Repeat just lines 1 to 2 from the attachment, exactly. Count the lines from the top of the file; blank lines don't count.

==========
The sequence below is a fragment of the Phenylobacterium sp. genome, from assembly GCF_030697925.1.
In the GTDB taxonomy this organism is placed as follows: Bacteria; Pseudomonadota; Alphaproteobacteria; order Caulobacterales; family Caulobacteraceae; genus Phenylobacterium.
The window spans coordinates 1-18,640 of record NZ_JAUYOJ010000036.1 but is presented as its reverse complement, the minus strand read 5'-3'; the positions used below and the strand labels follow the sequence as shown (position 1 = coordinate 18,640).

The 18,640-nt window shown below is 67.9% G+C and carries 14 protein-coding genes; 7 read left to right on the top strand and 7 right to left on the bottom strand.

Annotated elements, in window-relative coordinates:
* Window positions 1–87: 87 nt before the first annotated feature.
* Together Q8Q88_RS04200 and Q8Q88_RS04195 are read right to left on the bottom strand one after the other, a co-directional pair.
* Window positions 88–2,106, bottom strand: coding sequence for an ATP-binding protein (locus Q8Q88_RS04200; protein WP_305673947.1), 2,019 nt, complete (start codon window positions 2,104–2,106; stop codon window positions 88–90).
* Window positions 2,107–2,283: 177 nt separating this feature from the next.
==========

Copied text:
The sequence below is a fragment of the Phenylobacterium sp. genome, from assembly GCF_030697925.1.
In the GTDB taxonomy this organism is placed as follows: Bacteria; Pseudomonadota; Alphaproteobacteria; order Caulobacterales; family Caulobacteraceae; genus Phenylobacterium.